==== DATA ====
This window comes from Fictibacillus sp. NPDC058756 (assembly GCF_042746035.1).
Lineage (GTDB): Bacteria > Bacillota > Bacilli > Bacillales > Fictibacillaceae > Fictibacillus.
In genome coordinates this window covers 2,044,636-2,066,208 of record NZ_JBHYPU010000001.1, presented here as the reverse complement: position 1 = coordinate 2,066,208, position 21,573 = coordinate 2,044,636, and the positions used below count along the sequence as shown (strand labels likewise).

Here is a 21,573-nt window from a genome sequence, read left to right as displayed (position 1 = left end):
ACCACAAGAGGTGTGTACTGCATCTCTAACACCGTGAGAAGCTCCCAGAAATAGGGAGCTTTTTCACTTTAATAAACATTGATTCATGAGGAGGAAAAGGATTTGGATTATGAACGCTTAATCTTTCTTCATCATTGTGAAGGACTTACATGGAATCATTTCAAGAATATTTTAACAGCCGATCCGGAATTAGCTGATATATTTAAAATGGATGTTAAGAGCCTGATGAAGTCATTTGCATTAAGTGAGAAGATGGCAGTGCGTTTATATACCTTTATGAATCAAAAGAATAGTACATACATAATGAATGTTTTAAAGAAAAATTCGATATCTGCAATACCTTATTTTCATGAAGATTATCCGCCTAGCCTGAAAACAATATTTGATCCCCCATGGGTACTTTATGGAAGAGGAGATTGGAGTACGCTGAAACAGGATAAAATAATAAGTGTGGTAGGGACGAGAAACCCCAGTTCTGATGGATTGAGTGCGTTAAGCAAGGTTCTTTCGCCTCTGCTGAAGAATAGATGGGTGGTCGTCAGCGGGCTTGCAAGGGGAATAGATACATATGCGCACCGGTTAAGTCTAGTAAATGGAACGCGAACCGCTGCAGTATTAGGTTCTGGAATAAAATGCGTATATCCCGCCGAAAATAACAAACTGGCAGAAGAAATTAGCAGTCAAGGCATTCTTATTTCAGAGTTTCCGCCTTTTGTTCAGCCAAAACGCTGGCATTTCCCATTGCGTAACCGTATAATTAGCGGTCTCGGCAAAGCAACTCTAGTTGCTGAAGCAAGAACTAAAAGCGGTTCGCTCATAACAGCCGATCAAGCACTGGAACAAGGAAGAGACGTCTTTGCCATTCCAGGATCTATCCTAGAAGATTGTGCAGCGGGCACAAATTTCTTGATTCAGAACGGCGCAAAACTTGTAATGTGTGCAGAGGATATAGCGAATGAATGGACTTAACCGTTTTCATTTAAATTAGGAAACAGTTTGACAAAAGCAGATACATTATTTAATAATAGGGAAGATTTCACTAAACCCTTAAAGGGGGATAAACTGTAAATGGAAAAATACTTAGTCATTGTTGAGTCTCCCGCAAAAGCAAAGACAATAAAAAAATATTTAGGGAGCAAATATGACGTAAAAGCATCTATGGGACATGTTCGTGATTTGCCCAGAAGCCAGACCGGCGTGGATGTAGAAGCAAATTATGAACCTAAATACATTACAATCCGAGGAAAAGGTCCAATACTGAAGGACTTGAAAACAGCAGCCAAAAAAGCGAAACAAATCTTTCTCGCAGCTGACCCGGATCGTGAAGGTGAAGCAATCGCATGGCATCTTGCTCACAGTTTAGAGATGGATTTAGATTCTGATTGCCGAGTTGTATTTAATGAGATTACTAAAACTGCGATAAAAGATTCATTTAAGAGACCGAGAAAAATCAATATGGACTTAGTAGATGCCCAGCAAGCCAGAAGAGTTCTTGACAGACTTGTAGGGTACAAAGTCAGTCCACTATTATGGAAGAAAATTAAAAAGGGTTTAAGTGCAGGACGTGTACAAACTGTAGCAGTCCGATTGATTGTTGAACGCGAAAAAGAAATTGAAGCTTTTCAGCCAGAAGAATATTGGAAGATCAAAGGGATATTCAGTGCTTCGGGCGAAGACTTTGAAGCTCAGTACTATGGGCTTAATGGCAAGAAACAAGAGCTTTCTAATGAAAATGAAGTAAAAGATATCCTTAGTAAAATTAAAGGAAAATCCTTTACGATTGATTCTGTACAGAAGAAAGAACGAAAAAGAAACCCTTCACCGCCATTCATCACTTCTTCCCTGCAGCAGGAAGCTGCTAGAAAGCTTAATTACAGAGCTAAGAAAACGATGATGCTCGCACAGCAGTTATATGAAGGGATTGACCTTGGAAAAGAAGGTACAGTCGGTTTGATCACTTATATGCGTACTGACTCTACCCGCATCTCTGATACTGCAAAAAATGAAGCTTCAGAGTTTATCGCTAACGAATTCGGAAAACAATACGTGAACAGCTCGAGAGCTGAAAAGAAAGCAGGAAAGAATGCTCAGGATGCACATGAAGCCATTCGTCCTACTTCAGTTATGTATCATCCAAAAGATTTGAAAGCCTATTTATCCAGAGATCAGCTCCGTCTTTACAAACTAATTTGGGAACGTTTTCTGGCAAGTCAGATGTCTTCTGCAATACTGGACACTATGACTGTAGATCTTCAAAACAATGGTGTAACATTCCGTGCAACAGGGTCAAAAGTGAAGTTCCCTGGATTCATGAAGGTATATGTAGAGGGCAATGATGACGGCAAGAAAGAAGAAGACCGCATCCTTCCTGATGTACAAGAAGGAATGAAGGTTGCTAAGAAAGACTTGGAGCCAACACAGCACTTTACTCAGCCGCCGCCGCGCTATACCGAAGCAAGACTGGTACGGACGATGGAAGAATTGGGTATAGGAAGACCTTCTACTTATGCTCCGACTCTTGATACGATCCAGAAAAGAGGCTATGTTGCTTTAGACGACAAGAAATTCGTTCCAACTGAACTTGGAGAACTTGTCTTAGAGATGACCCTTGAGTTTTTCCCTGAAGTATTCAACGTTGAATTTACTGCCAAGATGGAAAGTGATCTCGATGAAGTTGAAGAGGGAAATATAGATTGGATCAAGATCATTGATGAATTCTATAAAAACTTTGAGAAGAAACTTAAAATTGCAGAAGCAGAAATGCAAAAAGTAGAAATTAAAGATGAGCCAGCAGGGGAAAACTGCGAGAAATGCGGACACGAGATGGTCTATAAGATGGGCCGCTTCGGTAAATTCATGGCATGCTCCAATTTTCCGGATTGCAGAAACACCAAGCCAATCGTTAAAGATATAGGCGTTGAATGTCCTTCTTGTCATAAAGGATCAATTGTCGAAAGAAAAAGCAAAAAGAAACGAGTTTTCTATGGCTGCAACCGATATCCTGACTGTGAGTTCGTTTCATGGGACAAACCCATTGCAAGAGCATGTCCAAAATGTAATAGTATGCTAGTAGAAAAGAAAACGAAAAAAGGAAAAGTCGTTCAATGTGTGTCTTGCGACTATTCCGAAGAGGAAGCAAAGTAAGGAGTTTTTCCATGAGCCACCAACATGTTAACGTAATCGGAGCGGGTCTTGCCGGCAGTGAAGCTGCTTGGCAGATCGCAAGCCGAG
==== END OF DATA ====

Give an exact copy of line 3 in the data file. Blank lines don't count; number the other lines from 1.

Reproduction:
In genome coordinates this window covers 2,044,636-2,066,208 of record NZ_JBHYPU010000001.1, presented here as the reverse complement: position 1 = coordinate 2,066,208, position 21,573 = coordinate 2,044,636, and the positions used below count along the sequence as shown (strand labels likewise).